there is top management commitment, and there is an identified leader or ‘champion’

there are appropriate funding allocations and redistributions, and appropriate staff allocations within the institution to allow the development to go forward; this is helped enormously if there is an additional fund available above the normal university budget eg an external project fund which reduces the need to reallocate existing funds and hence removes potential sources of antagonism

it builds on existing staff enthusiasm or even existing staff initiatives in this area.


In any cooperative venture there needs to be an explicit or implicit cooperative agreement. Web based learning is a process which affects the operation of almost every part of a university’s functioning, and the elements which must be addressed in a cooperative agreement are more extensive than are initially perceived by the parties in most such collaborative ventures. The crucial point at each stage is to define very precisely what is needed and to determine where rests the responsibility for that particular function. Is the responsibility to be

that of each university working separately in its own area of operation, or

one particular university operating on behalf of the cooperating partners for that function, or

a joint operating entity operating on behalf of all the cooperating universities, or

some more sophisticated arrangement .

To illustrate the options take the example of a joint web-based course. The cooperating universities could agree an admission process in which

each university admits its own students to the course, or

one particular university takes responsibility for that particular function and admits all students to the joint course, or

a joint admission office is set up, or

some other shared arrangement

The allocating of the responsibility for carrying out the specific functions will be determined in relation to criteria of:

effectiveness and efficiency, - it should exploit the relative strengths of the collaborating institutions, and

politically acceptable, - the distribution must satisfy all the co-operating parties.

The following paragraphs itemise some of the functions to be addressed in any cooperative venture. Many of these functions are removed from the normal concerns of academic members of staff, but since it is they who often drive such initiatives, to overlook any of these factors can imperil the success of the cooperative venture.

Aims and project management

Like any major project, success depends on an accurate business analysis of the project.

Has the market been properly identified?

Has the development been planned to meet that market?

Is there a clear business plan; is the funding stream clear?

Is the project team set up to organise the project adequate?

Is the project achievable, in time and to budget?

Who provides the support and the line management for the project?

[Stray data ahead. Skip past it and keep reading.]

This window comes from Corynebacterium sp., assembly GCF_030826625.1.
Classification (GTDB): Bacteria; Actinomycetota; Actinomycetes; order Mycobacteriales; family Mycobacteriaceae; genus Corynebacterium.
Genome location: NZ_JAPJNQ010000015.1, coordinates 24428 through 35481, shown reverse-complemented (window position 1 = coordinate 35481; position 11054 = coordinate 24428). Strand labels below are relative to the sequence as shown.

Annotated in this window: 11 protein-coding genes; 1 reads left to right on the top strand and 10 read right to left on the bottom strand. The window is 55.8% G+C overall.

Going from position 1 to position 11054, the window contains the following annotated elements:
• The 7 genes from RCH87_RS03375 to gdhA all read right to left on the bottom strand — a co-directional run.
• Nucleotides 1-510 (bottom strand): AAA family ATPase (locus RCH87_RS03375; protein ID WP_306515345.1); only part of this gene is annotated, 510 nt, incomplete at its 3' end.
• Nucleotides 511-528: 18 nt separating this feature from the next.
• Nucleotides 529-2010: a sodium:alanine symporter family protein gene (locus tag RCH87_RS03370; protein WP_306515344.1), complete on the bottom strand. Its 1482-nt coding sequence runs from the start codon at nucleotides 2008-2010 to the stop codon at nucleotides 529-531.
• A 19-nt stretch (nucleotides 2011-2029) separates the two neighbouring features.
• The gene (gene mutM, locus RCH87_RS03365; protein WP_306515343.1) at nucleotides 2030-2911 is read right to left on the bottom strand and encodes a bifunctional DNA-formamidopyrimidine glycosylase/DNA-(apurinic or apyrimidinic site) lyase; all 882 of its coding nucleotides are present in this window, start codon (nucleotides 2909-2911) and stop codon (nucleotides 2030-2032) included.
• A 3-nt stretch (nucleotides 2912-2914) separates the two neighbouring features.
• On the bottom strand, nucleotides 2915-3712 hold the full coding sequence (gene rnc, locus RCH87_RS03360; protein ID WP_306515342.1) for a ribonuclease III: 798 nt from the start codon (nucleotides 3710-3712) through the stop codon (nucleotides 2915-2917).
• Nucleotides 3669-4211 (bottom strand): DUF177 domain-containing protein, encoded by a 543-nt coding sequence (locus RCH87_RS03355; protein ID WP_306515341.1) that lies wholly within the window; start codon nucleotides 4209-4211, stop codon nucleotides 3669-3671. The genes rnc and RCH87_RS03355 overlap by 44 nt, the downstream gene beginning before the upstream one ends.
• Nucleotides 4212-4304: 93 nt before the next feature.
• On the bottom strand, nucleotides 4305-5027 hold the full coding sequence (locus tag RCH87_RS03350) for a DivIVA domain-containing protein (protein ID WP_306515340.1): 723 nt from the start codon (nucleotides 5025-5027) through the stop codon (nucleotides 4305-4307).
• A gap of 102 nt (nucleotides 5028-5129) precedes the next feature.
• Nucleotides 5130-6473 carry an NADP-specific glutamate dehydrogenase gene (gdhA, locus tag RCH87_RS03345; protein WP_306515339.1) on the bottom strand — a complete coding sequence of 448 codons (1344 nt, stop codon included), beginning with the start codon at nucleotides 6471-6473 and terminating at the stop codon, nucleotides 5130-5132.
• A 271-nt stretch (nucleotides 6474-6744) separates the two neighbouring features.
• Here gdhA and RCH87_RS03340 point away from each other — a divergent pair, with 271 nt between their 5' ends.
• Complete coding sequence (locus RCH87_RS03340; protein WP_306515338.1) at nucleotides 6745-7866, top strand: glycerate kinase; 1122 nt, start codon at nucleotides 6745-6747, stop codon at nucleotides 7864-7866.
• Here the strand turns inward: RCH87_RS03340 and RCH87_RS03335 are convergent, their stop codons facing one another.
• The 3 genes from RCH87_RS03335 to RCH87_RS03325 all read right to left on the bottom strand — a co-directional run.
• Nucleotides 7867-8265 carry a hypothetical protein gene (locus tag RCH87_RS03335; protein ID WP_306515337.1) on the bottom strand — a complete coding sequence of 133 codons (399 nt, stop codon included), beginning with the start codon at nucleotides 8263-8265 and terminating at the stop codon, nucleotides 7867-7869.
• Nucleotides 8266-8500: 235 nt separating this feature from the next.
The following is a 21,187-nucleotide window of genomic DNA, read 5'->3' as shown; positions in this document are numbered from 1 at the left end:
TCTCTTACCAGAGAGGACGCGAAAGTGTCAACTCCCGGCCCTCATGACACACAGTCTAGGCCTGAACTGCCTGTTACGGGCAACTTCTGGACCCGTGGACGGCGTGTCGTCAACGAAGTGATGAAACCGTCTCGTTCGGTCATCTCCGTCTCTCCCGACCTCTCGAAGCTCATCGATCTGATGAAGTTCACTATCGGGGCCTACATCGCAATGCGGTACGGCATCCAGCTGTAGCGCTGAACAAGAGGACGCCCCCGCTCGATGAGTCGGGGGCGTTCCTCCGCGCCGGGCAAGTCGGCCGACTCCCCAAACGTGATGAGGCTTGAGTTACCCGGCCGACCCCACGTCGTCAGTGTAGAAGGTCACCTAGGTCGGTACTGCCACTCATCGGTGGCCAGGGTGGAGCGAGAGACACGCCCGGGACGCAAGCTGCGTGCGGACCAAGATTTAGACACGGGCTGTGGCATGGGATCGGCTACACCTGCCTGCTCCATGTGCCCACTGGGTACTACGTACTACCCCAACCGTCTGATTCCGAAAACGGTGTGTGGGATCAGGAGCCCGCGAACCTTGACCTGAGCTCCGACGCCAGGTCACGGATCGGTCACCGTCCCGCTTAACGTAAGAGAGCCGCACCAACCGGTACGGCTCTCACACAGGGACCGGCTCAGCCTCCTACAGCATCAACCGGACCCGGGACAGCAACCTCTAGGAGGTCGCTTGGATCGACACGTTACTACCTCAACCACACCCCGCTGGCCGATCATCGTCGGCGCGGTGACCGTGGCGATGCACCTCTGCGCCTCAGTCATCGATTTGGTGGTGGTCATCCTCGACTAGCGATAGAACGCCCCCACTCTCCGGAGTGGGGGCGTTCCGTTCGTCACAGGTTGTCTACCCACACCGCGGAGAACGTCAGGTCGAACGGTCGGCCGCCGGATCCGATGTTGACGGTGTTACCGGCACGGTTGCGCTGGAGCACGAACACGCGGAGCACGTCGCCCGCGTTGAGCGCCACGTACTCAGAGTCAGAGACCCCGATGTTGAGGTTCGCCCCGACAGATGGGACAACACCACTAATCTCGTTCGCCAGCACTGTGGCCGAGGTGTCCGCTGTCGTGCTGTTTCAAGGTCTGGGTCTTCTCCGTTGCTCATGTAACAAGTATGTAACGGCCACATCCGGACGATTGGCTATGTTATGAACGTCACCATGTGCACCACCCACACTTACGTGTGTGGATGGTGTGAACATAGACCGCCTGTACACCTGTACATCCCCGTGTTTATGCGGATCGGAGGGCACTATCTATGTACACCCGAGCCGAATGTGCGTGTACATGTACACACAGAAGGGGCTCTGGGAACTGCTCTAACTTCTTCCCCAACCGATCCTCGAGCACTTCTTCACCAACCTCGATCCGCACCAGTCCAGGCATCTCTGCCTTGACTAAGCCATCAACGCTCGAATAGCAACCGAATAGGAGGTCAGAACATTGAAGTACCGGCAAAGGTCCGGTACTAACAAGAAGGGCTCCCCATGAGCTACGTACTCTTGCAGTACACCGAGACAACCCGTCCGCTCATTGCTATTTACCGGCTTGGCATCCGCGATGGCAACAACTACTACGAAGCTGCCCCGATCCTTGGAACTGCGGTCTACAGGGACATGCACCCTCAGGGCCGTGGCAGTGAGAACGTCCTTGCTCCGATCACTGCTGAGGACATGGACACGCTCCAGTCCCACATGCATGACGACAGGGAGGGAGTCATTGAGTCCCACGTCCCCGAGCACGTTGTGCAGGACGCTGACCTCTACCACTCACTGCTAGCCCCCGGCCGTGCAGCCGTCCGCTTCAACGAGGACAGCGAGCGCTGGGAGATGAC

Academic issues

Student registration

The administration issues most closely related to the academic operation of the course arise mainly in the case of a shared or jointly developed course. Decisions for a cooperative development are needed as to

whose students they are, who is responsible for disciplinary and legal issues, and on whose returns should they be registered

who takes responsibility for their admission and registration, for their records of progression, their academic credit, and their graduation

who provides student support, tutorial support and student services

Credit transfer

A crucial issue in any cooperative venture is whether educational credit is cumulative and transferable across the institutions, without this the benefits of cooperation, certainly to the student are limited. Related questions then are

who initiates, who develops, who delivers who tutors and who assesses the course. The introduction of web based learning into any learning situation allows differentiation in the functions of teaching and the responsibilities can be shared and hence the options and the number of decisions increase.

for whose awards are the students eligible?

Where does the responsibility for quality assurance lie?

Intellectual property rights

The employer of a member of staff can claim ownership of work carried out by that member of staff as part of his or her paid employment. In the case of co-operative work there needs to be clarity as to whether the material developed for joint use belongs to one or other university, or to both jointly, or whether both can use it internally but one retains the right to exploit it externally, or alternatively in the case of external funding does it belong to the agency funding the development. Related to that is who is responsible for ensuring copyright clearance for the material

Quality and standards

The quality and standards f the material produced needs to meet commonly agreed standards and a mechanism need to be agreed for the establishment of those standards. The standards will necessarily include the following elements

The bandwidth which participating student will use – This will be affected by where the participating students will be based and it will determine the complexity of the design of the web-based material

The academic quality of the materials in relation to web design, the pedagogic design, the actual subject material and its effectiveness for students

The support available to the students

The technical support available to students in their use of the technology and of the material and to staff in their development of the material.

Web-based material and support

In terms of the development of the educational material who is responsible for all aspects of Instructional design, for the assignation of servers and their maintenance.

Technology and Technological Support